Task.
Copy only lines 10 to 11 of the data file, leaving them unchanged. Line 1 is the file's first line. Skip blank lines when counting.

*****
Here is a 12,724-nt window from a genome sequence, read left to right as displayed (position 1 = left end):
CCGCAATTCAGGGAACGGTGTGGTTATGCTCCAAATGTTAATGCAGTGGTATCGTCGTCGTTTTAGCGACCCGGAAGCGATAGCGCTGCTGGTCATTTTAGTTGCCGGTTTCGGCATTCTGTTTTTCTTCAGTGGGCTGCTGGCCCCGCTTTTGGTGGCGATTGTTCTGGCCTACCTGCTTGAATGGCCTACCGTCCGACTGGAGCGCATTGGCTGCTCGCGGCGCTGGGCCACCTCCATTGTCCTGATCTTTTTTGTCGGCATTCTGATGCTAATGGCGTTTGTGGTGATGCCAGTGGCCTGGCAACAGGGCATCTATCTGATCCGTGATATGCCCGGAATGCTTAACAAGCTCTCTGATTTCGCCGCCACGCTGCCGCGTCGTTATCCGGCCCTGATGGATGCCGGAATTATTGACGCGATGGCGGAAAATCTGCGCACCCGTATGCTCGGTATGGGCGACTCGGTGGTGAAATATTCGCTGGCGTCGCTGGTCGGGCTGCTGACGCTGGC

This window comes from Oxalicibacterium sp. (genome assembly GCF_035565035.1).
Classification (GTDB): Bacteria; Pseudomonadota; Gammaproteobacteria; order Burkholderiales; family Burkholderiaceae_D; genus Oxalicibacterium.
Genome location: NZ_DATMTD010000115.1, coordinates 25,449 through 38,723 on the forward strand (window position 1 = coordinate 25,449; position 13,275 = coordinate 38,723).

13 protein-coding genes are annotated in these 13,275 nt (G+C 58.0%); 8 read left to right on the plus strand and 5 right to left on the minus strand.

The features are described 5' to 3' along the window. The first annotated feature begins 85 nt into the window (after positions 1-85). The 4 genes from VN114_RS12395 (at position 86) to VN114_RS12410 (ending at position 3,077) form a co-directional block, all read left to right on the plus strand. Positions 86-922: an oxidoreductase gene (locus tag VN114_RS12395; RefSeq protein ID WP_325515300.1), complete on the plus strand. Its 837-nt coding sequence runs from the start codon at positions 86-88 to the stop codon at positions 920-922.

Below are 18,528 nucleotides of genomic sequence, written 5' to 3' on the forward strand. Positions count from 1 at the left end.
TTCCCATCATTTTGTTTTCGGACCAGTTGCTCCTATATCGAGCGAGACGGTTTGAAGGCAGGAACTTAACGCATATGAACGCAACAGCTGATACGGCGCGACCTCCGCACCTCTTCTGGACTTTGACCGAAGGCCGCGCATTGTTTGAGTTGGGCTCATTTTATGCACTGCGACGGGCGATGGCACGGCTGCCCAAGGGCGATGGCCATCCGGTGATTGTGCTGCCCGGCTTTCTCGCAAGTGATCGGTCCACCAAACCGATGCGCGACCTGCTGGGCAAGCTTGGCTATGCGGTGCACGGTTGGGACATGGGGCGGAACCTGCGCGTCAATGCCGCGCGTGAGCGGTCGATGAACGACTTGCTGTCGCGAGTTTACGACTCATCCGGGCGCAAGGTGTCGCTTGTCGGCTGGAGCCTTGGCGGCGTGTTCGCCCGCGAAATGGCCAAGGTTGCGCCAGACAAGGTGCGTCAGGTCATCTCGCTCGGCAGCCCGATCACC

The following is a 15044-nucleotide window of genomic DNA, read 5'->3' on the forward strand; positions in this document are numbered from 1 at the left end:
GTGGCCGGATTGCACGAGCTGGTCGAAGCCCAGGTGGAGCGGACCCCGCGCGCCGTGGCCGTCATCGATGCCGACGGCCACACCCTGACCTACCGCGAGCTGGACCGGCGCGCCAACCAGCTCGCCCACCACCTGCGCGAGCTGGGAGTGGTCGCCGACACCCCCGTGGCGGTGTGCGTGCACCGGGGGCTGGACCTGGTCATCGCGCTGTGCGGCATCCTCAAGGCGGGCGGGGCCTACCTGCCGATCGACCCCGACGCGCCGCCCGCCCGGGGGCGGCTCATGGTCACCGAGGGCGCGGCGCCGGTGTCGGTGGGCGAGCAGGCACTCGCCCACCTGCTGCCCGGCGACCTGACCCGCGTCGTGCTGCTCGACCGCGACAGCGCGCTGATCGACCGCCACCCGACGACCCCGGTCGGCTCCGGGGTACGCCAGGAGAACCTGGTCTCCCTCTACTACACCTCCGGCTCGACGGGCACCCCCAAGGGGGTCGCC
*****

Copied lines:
The following is a 15044-nucleotide window of genomic DNA, read 5'->3' on the forward strand; positions in this document are numbered from 1 at the left end:
GTGGCCGGATTGCACGAGCTGGTCGAAGCCCAGGTGGAGCGGACCCCGCGCGCCGTGGCCGTCATCGATGCCGACGGCCACACCCTGACCTACCGCGAGCTGGACCGGCGCGCCAACCAGCTCGCCCACCACCTGCGCGAGCTGGGAGTGGTCGCCGACACCCCCGTGGCGGTGTGCGTGCACCGGGGGCTGGACCTGGTCATCGCGCTGTGCGGCATCCTCAAGGCGGGCGGGGCCTACCTGCCGATCGACCCCGACGCGCCGCCCGCCCGGGGGCGGCTCATGGTCACCGAGGGCGCGGCGCCGGTGTCGGTGGGCGAGCAGGCACTCGCCCACCTGCTGCCCGGCGACCTGACCCGCGTCGTGCTGCTCGACCGCGACAGCGCGCTGATCGACCGCCACCCGACGACCCCGGTCGGCTCCGGGGTACGCCAGGAGAACCTGGTCTCCCTCTACTACACCTCCGGCTCGACGGGCACCCCCAAGGGGGTCGCC